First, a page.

Sherlock Holmes’ Smarter Great Great-Grandnephew

Claude S. Fischer at Salon asks, Are Humans Getting Smarter?

Psychologists often use puzzles to test intelligence. So, puzzle this: on the one hand, many psychologists tell us that intelligence is an enduring individual trait, pretty much hard-wired by a person’s DNA and by cell development in the fetus’s brain. On the other hand, testing shows that there have been huge increases around the world in IQ scores over the last two or three generations—so large that most Western adults a century ago would be considered dimwits by today’s standards.

This puzzle emerged a couple of decades ago from psychologist James Flynn’s discovery of what is now labeled the Flynn Effect. He found that, in the United States, for instance, IQ scores rose about fifteen points between roughly 1950 and 2000. They are still rising. The ascent in scores can be quite rapid—a half-point per year for young eastern German men in the 1990s. Fragments of earlier American data and more complete testing in other Western nations suggest that the surge in scores began early in the last century. IQ scores may now be leveling off in northern European nations even as they are jumping in developing nations.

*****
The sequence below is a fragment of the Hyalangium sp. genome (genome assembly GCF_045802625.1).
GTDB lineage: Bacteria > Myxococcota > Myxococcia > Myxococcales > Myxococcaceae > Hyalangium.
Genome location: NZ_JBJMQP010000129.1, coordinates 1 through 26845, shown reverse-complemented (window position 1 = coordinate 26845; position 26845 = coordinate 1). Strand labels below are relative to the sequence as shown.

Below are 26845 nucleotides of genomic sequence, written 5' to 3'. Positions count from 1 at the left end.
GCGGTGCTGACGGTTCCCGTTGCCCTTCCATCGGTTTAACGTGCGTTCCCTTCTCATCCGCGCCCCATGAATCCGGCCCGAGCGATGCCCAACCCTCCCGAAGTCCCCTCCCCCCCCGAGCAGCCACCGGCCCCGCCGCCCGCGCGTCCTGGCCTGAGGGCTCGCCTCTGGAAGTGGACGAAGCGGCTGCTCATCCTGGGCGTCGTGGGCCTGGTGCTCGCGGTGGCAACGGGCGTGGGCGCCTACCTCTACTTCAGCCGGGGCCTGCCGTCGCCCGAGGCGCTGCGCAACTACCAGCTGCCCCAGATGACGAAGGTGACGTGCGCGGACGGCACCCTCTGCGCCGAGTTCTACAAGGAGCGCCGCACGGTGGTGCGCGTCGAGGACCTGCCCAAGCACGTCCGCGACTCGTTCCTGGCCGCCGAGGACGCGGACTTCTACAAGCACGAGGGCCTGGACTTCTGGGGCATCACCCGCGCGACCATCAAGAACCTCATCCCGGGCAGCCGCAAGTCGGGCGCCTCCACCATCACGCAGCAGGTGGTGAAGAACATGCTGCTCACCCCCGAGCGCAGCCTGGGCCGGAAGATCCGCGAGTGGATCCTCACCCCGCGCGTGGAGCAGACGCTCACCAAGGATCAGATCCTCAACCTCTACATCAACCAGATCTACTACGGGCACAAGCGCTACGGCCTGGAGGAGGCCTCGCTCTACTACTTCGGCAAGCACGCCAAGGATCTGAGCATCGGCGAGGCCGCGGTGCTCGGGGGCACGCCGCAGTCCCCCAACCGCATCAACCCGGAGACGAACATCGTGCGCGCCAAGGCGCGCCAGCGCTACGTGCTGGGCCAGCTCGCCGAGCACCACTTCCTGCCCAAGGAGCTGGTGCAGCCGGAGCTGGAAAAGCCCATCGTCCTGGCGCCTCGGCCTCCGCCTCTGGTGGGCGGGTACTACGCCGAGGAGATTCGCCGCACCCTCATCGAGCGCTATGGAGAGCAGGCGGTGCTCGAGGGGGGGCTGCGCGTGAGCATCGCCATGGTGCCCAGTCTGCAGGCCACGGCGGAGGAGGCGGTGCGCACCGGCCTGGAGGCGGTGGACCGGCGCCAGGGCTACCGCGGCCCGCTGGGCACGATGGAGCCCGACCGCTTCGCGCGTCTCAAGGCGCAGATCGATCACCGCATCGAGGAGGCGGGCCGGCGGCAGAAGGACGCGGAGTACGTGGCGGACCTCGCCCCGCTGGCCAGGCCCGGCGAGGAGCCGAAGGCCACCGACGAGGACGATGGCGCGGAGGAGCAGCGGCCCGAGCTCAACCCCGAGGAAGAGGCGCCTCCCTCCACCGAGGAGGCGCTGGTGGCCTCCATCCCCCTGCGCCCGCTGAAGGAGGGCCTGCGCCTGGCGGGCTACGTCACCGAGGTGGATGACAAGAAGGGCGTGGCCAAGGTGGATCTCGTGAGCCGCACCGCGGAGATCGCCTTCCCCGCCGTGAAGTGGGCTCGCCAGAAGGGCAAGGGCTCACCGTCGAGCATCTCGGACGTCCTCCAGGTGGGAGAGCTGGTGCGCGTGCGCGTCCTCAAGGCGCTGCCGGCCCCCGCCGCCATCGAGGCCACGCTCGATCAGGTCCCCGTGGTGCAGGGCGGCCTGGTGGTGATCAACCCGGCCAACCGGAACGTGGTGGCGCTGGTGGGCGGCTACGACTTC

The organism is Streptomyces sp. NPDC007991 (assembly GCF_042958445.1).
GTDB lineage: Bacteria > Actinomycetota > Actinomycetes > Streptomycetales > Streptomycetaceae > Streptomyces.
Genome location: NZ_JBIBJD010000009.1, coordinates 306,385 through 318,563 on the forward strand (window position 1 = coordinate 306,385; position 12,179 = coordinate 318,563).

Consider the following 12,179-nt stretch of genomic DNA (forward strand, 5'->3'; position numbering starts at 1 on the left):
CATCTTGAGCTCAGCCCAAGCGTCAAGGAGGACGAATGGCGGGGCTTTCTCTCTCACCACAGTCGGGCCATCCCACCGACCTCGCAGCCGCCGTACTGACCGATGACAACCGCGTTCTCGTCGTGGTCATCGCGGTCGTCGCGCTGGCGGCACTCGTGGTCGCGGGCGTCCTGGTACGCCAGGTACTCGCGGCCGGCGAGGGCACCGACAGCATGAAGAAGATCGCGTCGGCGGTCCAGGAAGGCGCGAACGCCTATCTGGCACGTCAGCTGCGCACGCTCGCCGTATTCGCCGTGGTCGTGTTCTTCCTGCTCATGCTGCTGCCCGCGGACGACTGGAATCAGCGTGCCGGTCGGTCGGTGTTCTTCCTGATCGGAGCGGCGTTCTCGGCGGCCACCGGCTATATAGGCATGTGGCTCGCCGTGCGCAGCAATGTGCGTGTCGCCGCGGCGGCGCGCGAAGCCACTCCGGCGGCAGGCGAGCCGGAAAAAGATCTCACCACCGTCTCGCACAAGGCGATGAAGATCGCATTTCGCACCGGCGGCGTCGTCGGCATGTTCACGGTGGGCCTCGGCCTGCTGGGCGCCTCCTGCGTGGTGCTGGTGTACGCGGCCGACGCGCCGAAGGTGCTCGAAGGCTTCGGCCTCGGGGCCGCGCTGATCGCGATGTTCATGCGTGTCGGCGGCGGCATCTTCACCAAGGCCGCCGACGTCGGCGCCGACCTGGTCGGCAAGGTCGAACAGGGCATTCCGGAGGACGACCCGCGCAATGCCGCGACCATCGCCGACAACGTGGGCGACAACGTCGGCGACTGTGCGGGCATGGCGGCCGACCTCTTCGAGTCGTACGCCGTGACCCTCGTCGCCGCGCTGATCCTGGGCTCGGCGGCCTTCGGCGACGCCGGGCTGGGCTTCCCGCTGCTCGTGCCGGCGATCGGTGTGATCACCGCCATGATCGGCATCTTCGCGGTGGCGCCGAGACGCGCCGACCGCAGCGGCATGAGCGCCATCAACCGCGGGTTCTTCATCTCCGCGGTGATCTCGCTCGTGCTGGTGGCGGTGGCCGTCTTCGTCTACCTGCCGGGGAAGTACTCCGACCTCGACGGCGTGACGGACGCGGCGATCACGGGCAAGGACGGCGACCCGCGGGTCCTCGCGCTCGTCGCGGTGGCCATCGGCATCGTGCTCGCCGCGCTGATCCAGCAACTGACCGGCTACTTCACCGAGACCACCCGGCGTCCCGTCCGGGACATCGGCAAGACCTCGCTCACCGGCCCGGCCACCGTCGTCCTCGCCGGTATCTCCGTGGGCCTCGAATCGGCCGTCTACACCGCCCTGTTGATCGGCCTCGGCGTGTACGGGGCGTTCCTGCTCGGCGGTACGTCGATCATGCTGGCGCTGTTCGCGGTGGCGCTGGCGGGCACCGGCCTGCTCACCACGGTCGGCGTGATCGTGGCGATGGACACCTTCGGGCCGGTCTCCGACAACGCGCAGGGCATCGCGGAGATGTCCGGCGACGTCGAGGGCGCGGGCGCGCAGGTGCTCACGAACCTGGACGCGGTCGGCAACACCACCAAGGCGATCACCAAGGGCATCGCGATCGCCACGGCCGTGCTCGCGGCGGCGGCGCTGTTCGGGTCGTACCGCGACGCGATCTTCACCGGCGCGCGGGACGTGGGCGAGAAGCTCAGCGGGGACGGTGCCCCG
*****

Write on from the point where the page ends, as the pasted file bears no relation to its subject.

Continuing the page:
Long-term job security has not been the Boomer experience, at least not for many of us who entered the workforce in the recession of the 70’s. At age 58 I’m learning new skills all the time just to keep up. And I experience memory improvement in the areas I use the most. Sometimes I wish I could spend my days gardening, but really, the 21st Century rocks.

This research is an optimistic take on human potential and a good rebuttal to the claim that intelligence is inbred and mostly a virtue of the deserving rich. The Victorian concept of an underclass, unfortunately, won’t rest in peace. Zombie politics in search of brains.

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